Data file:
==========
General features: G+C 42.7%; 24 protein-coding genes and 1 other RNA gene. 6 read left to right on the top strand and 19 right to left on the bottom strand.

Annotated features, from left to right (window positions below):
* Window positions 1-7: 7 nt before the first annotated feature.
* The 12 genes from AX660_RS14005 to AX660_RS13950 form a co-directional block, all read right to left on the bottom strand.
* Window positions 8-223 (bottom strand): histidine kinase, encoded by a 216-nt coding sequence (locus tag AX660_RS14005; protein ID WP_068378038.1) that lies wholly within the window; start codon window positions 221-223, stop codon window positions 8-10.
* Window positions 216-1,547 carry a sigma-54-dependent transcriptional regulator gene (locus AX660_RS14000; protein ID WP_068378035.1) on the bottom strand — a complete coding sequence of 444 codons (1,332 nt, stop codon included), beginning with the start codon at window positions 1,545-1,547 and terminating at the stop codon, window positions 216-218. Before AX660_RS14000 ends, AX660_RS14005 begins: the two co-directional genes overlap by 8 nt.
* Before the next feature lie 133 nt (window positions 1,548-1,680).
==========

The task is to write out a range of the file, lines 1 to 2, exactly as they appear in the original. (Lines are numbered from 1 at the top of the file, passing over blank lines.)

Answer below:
General features: G+C 42.7%; 24 protein-coding genes and 1 other RNA gene. 6 read left to right on the top strand and 19 right to left on the bottom strand.

Annotated features, from left to right (window positions below):